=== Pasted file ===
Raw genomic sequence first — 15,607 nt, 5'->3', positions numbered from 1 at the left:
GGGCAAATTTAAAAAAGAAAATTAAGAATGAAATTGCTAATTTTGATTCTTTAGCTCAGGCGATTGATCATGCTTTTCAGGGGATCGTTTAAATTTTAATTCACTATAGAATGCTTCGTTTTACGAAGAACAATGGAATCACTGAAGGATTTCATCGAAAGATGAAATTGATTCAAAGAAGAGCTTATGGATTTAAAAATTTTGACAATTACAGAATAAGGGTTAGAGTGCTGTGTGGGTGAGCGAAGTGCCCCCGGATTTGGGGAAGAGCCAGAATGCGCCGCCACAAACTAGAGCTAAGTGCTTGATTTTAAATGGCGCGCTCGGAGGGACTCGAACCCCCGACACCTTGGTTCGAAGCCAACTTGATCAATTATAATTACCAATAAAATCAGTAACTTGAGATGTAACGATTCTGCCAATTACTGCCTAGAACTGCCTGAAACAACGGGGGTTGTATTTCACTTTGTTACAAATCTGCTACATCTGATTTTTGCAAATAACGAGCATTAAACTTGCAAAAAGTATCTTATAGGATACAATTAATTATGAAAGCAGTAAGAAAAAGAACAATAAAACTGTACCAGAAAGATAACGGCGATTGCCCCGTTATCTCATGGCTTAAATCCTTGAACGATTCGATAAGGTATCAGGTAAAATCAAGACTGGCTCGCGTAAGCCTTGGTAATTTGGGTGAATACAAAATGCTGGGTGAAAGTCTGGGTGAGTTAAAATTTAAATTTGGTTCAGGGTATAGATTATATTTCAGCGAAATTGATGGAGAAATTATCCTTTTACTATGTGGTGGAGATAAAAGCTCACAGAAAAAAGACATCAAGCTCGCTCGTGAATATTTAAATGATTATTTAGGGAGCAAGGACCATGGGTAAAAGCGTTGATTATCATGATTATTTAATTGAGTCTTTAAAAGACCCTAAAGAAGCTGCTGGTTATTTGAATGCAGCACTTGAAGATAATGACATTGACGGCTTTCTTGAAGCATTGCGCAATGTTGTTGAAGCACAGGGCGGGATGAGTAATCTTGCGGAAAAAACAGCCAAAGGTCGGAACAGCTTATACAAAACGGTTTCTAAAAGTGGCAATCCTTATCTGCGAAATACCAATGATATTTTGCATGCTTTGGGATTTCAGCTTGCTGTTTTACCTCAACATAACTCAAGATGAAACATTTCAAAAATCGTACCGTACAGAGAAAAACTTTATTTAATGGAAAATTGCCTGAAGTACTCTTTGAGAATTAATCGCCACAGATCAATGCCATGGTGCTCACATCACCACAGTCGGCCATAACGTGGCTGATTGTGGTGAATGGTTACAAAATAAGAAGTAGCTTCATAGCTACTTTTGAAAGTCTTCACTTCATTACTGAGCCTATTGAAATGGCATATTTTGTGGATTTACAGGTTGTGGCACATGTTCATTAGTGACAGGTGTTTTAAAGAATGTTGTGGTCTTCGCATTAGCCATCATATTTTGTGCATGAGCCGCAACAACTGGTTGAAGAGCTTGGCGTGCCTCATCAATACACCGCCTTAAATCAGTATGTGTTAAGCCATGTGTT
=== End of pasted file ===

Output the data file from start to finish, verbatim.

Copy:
Raw genomic sequence first — 15,607 nt, 5'->3', positions numbered from 1 at the left:
GGGCAAATTTAAAAAAGAAAATTAAGAATGAAATTGCTAATTTTGATTCTTTAGCTCAGGCGATTGATCATGCTTTTCAGGGGATCGTTTAAATTTTAATTCACTATAGAATGCTTCGTTTTACGAAGAACAATGGAATCACTGAAGGATTTCATCGAAAGATGAAATTGATTCAAAGAAGAGCTTATGGATTTAAAAATTTTGACAATTACAGAATAAGGGTTAGAGTGCTGTGTGGGTGAGCGAAGTGCCCCCGGATTTGGGGAAGAGCCAGAATGCGCCGCCACAAACTAGAGCTAAGTGCTTGATTTTAAATGGCGCGCTCGGAGGGACTCGAACCCCCGACACCTTGGTTCGAAGCCAACTTGATCAATTATAATTACCAATAAAATCAGTAACTTGAGATGTAACGATTCTGCCAATTACTGCCTAGAACTGCCTGAAACAACGGGGGTTGTATTTCACTTTGTTACAAATCTGCTACATCTGATTTTTGCAAATAACGAGCATTAAACTTGCAAAAAGTATCTTATAGGATACAATTAATTATGAAAGCAGTAAGAAAAAGAACAATAAAACTGTACCAGAAAGATAACGGCGATTGCCCCGTTATCTCATGGCTTAAATCCTTGAACGATTCGATAAGGTATCAGGTAAAATCAAGACTGGCTCGCGTAAGCCTTGGTAATTTGGGTGAATACAAAATGCTGGGTGAAAGTCTGGGTGAGTTAAAATTTAAATTTGGTTCAGGGTATAGATTATATTTCAGCGAAATTGATGGAGAAATTATCCTTTTACTATGTGGTGGAGATAAAAGCTCACAGAAAAAAGACATCAAGCTCGCTCGTGAATATTTAAATGATTATTTAGGGAGCAAGGACCATGGGTAAAAGCGTTGATTATCATGATTATTTAATTGAGTCTTTAAAAGACCCTAAAGAAGCTGCTGGTTATTTGAATGCAGCACTTGAAGATAATGACATTGACGGCTTTCTTGAAGCATTGCGCAATGTTGTTGAAGCACAGGGCGGGATGAGTAATCTTGCGGAAAAAACAGCCAAAGGTCGGAACAGCTTATACAAAACGGTTTCTAAAAGTGGCAATCCTTATCTGCGAAATACCAATGATATTTTGCATGCTTTGGGATTTCAGCTTGCTGTTTTACCTCAACATAACTCAAGATGAAACATTTCAAAAATCGTACCGTACAGAGAAAAACTTTATTTAATGGAAAATTGCCTGAAGTACTCTTTGAGAATTAATCGCCACAGATCAATGCCATGGTGCTCACATCACCACAGTCGGCCATAACGTGGCTGATTGTGGTGAATGGTTACAAAATAAGAAGTAGCTTCATAGCTACTTTTGAAAGTCTTCACTTCATTACTGAGCCTATTGAAATGGCATATTTTGTGGATTTACAGGTTGTGGCACATGTTCATTAGTGACAGGTGTTTTAAAGAATGTTGTGGTCTTCGCATTAGCCATCATATTTTGTGCATGAGCCGCAACAACTGGTTGAAGAGCTTGGCGTGCCTCATCAATACACCGCCTTAAATCAGTATGTGTTAAGCCATGTGTT